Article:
The Velvet Onion would like to extend our sincere condolences to the family of Charlie Philips, who died earlier this week.
A BAFTA winning editor for his work on Sherlock, Charlie’s editing career began in 1996, with the Ben Elton penned sitcom The Thin Blue Line starring Rowan Atkinson, Mark Addy and Mina Anwar.
Philips was, however, perhaps defined by his work with director Matt Lipsey on a string of the most widely acclaimed comedies of the last fifteen years, which amongst them manage to include a huge number of the names we feature on these pages.
First working together on The Armstrong and Miller Show, the duo then worked on Lenny Henry in Pieces before being charged with bringing the twisted world of Julia Davis and Rob Brydon’s superlative Human Remains to life in 2000.
The following year, the pair began their first collaboration in the form of Dr. Terrible’s House of Horrible – a comedy horror anthology in the style of Hammer and Amicus movies of yesteryear, which featured an appearance by Julia Davis alongside Mark Gatiss, Honor Blackman, Warwick Davis and Armstrong & Miller.
This was followed by Catterick – the seminal comedy drama from Vic Reeves and Bob Mortimer, which co-starred Matt Lucas and Reece Shearsmith amongst others. They then joined this creative team, alongside Steve Coogan once more for sketch show Monkey Trousers, followed by a sitcom for Coogan’s new character, Saxondale, co-starring James Bachman.
After short-lived sitcoms The Cup and Lunch Monkeys, came Psychoville – the sublime comedy mystery saga from Reece Shearsmith and Steve Pemberton, which ran for two series featuring Lipsey & Philips at the helm.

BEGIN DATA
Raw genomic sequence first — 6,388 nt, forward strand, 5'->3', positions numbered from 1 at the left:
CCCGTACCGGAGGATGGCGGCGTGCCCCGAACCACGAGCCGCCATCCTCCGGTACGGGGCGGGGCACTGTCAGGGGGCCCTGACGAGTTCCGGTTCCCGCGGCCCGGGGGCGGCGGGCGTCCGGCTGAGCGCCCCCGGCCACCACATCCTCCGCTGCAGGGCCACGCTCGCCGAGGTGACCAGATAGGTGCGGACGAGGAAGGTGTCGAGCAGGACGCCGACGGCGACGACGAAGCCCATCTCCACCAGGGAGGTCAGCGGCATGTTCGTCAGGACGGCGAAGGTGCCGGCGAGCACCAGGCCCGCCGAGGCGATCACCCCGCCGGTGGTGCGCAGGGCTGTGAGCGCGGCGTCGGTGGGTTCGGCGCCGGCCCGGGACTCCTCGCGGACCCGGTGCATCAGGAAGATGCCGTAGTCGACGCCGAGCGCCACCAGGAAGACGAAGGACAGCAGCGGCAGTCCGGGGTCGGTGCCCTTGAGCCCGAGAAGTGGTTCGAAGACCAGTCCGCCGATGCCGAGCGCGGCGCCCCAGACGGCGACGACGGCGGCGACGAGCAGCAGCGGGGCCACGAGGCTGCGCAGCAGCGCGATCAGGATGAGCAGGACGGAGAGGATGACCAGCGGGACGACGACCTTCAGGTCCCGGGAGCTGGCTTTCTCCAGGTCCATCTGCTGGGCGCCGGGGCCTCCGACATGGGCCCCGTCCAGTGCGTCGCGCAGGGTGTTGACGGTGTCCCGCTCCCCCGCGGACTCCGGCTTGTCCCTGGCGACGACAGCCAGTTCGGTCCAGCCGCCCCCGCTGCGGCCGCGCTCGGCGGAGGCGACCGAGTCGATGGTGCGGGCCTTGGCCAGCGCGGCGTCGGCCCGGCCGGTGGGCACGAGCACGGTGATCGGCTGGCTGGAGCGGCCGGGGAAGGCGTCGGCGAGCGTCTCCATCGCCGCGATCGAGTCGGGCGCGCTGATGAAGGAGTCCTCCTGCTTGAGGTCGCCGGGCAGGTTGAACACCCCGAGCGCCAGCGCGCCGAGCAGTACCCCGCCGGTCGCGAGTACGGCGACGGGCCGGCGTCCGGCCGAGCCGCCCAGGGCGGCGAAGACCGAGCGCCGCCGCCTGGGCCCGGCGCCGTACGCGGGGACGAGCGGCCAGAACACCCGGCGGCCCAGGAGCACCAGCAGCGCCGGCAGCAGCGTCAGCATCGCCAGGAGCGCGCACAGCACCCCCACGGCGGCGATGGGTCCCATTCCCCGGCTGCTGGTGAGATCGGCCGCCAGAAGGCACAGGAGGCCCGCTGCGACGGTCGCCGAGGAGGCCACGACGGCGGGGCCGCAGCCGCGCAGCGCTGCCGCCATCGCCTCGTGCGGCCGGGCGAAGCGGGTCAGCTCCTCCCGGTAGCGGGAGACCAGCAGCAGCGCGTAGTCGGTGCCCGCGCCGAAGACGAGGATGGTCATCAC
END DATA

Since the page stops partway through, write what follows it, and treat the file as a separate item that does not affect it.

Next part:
The duo then worked on Chris Brann & Justin Chubb’s bonkers treat, This is Jinsey – co-starring Alice Lowe, no less, across two series either side of Psychoville‘s second run, as well as helming the first series of Greg Davis & Rik Mayall vehicle Man Down – produced by another TVO regular, Spencer Millman. Sadly, these would mark their final collaborations.
Away from Lipsey, Philips also worked on Tittybangbang and the sixth series of Shooting Stars , as well as editions of Rev and Russell Tovey vehicle Him & Her, as well as the pilot episode of Psychobitches.
He moved into drama with mini-series Vexed, and followed that with work on Monroe and five episodes of Sherlock: the latter of which won him a BAFTA Craft Award in 2011.
Details of Charlie Philips outside of his work are limited, and it’s currently unknown exactly how he died. However, he has left behind an extraordinary body of work that has shaped the British Comedy scene for almost two decades, and will no doubt continue to do so in the years to come. He will be missed.